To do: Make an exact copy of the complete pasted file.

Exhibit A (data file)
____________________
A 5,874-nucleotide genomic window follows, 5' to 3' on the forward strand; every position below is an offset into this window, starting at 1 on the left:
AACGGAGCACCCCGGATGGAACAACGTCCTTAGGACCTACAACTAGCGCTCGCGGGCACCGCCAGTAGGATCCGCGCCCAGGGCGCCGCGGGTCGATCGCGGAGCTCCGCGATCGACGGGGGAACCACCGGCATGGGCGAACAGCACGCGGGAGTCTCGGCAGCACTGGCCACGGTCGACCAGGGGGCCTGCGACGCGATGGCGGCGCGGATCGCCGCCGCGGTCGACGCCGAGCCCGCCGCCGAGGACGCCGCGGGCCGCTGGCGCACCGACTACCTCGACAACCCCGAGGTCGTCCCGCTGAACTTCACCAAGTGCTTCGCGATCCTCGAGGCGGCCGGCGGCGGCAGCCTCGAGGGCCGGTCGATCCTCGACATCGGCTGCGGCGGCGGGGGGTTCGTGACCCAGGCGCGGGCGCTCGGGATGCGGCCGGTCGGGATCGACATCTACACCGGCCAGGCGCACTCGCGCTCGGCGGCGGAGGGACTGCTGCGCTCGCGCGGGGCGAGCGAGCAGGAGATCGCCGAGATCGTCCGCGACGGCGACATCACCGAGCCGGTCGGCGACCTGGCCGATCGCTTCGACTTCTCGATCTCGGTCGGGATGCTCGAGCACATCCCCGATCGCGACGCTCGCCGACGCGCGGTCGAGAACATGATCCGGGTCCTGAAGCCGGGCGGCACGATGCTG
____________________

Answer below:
A 5,874-nucleotide genomic window follows, 5' to 3' on the forward strand; every position below is an offset into this window, starting at 1 on the left:
AACGGAGCACCCCGGATGGAACAACGTCCTTAGGACCTACAACTAGCGCTCGCGGGCACCGCCAGTAGGATCCGCGCCCAGGGCGCCGCGGGTCGATCGCGGAGCTCCGCGATCGACGGGGGAACCACCGGCATGGGCGAACAGCACGCGGGAGTCTCGGCAGCACTGGCCACGGTCGACCAGGGGGCCTGCGACGCGATGGCGGCGCGGATCGCCGCCGCGGTCGACGCCGAGCCCGCCGCCGAGGACGCCGCGGGCCGCTGGCGCACCGACTACCTCGACAACCCCGAGGTCGTCCCGCTGAACTTCACCAAGTGCTTCGCGATCCTCGAGGCGGCCGGCGGCGGCAGCCTCGAGGGCCGGTCGATCCTCGACATCGGCTGCGGCGGCGGGGGGTTCGTGACCCAGGCGCGGGCGCTCGGGATGCGGCCGGTCGGGATCGACATCTACACCGGCCAGGCGCACTCGCGCTCGGCGGCGGAGGGACTGCTGCGCTCGCGCGGGGCGAGCGAGCAGGAGATCGCCGAGATCGTCCGCGACGGCGACATCACCGAGCCGGTCGGCGACCTGGCCGATCGCTTCGACTTCTCGATCTCGGTCGGGATGCTCGAGCACATCCCCGATCGCGACGCTCGCCGACGCGCGGTCGAGAACATGATCCGGGTCCTGAAGCCGGGCGGCACGATGCTG